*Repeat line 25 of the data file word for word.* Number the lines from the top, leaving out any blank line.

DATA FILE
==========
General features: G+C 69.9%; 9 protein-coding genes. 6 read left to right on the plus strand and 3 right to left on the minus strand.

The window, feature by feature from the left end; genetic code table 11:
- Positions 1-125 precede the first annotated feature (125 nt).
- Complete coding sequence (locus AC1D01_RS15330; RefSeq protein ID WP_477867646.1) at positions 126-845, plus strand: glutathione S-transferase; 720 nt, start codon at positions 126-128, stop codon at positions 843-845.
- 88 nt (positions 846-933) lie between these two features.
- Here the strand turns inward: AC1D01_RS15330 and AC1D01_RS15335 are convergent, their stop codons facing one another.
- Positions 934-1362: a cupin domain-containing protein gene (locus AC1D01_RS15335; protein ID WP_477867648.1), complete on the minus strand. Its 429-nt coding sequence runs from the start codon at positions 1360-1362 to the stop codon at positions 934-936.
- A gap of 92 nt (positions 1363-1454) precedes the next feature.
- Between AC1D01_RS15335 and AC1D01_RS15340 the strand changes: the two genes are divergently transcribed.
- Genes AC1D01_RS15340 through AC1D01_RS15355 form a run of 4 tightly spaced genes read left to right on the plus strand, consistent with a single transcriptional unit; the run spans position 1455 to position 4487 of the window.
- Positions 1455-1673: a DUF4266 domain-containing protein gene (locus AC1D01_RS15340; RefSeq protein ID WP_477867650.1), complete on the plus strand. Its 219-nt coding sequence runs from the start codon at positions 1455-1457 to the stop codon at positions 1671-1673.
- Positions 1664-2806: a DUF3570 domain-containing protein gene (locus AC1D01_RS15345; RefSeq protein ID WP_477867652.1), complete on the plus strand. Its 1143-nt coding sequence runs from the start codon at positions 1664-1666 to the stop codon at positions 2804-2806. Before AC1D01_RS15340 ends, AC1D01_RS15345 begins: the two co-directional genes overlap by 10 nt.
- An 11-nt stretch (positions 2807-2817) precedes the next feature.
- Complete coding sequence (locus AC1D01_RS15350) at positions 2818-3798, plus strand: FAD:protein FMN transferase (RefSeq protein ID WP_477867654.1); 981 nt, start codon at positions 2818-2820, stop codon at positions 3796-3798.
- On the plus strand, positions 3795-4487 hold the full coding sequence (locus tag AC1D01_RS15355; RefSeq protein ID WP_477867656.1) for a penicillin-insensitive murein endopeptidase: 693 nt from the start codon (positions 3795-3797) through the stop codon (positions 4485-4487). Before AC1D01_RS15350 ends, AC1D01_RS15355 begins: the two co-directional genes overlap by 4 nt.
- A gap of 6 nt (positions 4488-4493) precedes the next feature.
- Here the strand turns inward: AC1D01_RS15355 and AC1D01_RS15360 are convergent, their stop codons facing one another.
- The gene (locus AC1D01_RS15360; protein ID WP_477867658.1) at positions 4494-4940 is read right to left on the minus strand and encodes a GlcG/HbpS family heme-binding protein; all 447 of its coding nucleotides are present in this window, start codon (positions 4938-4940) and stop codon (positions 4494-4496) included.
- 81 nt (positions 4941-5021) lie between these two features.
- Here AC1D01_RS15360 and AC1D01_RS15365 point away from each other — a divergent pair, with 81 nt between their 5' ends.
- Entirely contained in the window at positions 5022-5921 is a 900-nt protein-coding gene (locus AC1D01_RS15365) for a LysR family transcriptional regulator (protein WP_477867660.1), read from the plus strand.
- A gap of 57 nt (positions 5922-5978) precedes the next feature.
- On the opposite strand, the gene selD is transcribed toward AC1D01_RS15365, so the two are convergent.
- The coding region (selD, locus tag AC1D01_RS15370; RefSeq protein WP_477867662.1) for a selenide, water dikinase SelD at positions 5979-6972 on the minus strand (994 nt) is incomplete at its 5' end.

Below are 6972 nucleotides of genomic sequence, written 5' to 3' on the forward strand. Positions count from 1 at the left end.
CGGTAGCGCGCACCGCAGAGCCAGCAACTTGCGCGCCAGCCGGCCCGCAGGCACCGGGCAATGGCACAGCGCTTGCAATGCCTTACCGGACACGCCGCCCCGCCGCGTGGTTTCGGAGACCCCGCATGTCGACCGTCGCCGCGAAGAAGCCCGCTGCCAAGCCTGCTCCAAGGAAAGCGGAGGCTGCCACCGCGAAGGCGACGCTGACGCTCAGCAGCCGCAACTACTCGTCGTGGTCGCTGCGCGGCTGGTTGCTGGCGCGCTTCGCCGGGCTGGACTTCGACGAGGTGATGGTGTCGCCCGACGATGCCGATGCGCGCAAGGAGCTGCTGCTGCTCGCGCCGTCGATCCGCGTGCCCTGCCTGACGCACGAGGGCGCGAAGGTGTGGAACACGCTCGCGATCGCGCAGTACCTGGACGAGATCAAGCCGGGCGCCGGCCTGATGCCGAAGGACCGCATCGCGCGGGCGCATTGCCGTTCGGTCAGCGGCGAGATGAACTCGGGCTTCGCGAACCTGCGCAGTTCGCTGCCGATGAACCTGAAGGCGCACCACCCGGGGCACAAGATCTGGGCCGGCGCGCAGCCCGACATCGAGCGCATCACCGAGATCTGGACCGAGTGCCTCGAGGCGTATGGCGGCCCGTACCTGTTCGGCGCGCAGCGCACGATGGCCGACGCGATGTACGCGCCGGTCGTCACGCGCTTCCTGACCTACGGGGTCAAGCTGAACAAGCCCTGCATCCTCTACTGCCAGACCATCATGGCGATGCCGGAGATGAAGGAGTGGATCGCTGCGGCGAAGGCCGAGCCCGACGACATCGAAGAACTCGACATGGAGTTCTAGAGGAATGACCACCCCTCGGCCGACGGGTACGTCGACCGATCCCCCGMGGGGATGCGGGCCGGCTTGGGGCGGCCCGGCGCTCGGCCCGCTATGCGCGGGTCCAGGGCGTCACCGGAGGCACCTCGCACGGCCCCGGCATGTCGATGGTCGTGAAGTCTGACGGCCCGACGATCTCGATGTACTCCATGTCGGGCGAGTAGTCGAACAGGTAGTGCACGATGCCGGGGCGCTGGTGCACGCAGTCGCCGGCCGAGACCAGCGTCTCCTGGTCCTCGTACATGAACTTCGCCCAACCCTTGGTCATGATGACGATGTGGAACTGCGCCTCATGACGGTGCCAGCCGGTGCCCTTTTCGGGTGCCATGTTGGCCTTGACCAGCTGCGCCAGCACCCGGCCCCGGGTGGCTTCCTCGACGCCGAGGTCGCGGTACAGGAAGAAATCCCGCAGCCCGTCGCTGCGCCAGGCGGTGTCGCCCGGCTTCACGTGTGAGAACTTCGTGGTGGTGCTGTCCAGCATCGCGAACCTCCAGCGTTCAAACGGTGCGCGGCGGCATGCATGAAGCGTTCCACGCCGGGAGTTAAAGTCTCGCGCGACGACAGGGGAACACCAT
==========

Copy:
Below are 6972 nucleotides of genomic sequence, written 5' to 3' on the forward strand. Positions count from 1 at the left end.